Faculty members who could one day be working downtown are getting the chance to help shape their new digs long before the heavy equipment moves in.
“The architects are hearing what’s important to us and incorporating it into their plans, and that really builds excitement,” said social work professor Jill Grant, one of about 20 faculty members who met Friday with CS&P Architects. The Toronto firm has been tasked with estimating the costs of retrofitting the Windsor Star building to become the new home for the School of Social Work and the Centre for Executive and Professional Education.
The meeting was the latest in a series of exchanges designed for faculty to talk about what they’d like to see in their new home and for the architects to discuss how they can amalgamate those desires into their plans.
“They really hear what we say, and then they go away and come back with our ideas and concerns incorporated into their plans,” said Dr. Grant. “It’s really exciting.”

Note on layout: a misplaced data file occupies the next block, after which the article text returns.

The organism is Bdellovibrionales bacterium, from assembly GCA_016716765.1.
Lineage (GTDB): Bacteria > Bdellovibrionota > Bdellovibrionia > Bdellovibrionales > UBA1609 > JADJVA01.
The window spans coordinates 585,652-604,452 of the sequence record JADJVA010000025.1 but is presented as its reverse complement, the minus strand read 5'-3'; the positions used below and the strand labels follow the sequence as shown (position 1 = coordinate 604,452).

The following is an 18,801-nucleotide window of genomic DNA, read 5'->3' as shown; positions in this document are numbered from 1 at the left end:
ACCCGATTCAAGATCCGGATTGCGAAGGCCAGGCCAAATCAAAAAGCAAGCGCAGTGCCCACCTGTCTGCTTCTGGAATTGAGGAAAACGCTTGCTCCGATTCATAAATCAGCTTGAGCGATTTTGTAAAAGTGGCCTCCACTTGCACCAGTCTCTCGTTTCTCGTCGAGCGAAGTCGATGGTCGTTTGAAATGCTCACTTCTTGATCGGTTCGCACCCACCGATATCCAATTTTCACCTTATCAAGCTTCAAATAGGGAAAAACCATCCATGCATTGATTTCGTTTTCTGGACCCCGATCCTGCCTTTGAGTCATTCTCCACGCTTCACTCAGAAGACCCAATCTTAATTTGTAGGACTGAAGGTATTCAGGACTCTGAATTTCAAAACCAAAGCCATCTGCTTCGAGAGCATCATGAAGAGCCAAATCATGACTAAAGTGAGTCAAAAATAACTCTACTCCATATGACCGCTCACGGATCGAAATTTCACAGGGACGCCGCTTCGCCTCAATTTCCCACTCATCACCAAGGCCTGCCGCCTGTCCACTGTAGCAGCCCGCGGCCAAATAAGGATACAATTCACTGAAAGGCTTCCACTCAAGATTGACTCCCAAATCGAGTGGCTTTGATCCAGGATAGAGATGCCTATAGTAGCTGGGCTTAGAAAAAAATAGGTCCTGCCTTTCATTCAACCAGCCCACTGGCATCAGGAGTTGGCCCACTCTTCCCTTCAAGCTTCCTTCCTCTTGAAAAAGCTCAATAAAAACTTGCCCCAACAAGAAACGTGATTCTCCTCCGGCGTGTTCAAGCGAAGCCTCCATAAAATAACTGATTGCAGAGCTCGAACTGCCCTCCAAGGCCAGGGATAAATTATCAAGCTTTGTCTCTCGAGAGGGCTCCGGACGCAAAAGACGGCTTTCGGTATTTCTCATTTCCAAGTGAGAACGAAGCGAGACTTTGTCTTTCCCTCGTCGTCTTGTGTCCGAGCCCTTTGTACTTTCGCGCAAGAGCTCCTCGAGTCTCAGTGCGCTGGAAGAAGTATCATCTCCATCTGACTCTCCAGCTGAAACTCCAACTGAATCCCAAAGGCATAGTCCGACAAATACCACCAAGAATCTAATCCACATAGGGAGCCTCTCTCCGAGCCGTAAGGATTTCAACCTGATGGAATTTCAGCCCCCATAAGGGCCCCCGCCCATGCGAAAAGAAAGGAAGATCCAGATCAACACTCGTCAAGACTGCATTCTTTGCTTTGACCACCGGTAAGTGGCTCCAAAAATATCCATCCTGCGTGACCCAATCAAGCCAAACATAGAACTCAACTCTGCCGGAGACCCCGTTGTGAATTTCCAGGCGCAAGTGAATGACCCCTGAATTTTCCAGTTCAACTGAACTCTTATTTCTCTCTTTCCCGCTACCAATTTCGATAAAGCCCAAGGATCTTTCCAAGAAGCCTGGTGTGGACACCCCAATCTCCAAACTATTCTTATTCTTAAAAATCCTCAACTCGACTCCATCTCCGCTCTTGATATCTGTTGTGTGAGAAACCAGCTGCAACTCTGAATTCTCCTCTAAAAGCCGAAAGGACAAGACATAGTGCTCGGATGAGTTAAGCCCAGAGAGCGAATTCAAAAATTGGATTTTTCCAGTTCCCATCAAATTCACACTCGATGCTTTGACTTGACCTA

On Friday, the firm unveiled options for the building, some of which include an “adaptive re-use” of the building or a more “active reconstruction” of it, according to Craig Goodman, one of the principal architects with CS&P. Both of those options include maintaining the heritage façade of the building, originally constructed in 1918, as well as interconnected interior spaces, maximizing daylight, increased accessibility and green space on the roof.
Goodman said by late October, they hope to have final cost estimates submitted to the downtown executive building committee, which is chaired by visual arts professor Veronika Mogyorody and is overseeing the project. Those plans will eventually go before the university’s board of governors for final approval.
“Our design goal is to have a building that performs efficiently and still accommodates all of the space requirements,” he said.